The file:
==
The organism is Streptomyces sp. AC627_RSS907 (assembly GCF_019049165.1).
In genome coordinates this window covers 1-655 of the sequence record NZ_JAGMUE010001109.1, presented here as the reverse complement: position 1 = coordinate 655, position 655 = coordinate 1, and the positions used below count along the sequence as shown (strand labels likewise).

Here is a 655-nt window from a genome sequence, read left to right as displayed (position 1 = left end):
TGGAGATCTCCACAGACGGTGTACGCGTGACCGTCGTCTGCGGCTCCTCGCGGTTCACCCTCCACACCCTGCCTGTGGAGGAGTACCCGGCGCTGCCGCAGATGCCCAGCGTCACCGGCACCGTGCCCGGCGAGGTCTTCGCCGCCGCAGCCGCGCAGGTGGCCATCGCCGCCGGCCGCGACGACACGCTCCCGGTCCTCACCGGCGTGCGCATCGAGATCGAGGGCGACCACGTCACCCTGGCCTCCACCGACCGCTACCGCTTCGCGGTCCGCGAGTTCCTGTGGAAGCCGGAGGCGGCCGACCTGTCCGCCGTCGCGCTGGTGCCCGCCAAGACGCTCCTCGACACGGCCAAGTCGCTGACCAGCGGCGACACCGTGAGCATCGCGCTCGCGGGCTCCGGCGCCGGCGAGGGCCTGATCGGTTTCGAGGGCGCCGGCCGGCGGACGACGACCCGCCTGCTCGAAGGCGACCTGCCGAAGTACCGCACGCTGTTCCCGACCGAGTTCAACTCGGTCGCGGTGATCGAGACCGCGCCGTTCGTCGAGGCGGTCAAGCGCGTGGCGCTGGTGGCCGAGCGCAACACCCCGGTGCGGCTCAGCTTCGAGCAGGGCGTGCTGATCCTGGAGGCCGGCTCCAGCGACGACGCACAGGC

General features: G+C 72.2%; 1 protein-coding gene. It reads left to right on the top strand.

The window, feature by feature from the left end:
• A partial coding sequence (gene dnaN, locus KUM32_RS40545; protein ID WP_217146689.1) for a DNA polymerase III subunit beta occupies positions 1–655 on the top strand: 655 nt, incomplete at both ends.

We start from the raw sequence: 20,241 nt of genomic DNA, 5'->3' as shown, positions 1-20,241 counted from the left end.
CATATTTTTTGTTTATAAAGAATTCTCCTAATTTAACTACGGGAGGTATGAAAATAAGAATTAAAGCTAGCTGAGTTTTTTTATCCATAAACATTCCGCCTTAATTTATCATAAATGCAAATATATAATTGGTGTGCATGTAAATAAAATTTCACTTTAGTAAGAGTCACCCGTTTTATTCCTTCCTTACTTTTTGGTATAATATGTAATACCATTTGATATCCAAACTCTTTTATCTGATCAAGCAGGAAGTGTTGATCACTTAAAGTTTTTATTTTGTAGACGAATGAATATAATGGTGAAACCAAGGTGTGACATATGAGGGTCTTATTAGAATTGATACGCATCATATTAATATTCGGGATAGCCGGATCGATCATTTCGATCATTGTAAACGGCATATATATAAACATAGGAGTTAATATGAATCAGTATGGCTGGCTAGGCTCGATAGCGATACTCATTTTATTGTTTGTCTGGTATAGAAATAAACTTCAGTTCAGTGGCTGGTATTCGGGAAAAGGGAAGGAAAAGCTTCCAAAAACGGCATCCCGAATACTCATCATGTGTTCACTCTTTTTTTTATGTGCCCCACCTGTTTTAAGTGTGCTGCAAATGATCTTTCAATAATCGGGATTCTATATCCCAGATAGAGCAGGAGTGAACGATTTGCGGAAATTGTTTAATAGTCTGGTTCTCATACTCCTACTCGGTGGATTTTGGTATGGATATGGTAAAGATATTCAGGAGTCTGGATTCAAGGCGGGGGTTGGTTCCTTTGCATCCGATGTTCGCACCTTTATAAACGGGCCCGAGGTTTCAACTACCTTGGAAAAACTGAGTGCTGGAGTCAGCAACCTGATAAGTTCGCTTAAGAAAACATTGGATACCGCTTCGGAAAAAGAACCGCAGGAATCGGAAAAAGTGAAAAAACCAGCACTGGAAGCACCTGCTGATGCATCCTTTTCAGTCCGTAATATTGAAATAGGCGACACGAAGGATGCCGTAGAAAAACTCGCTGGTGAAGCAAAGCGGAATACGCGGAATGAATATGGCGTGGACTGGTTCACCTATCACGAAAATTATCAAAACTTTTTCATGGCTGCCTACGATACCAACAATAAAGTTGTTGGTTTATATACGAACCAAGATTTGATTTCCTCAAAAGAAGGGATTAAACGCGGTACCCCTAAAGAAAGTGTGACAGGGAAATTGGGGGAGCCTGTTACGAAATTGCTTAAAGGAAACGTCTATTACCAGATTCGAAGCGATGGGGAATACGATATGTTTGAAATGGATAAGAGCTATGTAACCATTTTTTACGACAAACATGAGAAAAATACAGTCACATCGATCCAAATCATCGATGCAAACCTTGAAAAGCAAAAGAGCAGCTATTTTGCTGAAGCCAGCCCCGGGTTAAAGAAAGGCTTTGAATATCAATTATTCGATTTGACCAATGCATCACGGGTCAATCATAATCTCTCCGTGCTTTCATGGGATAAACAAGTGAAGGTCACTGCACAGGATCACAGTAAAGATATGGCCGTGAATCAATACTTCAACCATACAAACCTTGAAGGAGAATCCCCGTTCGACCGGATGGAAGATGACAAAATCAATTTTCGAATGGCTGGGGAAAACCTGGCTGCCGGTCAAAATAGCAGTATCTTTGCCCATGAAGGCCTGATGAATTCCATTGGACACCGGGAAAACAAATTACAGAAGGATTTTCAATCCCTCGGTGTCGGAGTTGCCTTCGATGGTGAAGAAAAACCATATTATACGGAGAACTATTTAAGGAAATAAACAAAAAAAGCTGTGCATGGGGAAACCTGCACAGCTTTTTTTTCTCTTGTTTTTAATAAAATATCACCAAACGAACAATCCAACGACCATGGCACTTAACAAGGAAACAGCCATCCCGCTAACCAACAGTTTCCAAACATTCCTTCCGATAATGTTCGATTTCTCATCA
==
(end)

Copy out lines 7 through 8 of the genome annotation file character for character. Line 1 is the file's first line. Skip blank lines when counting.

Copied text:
• A partial coding sequence (gene dnaN, locus KUM32_RS40545; protein ID WP_217146689.1) for a DNA polymerase III subunit beta occupies positions 1–655 on the top strand: 655 nt, incomplete at both ends.

We start from the raw sequence: 20,241 nt of genomic DNA, 5'->3' as shown, positions 1-20,241 counted from the left end.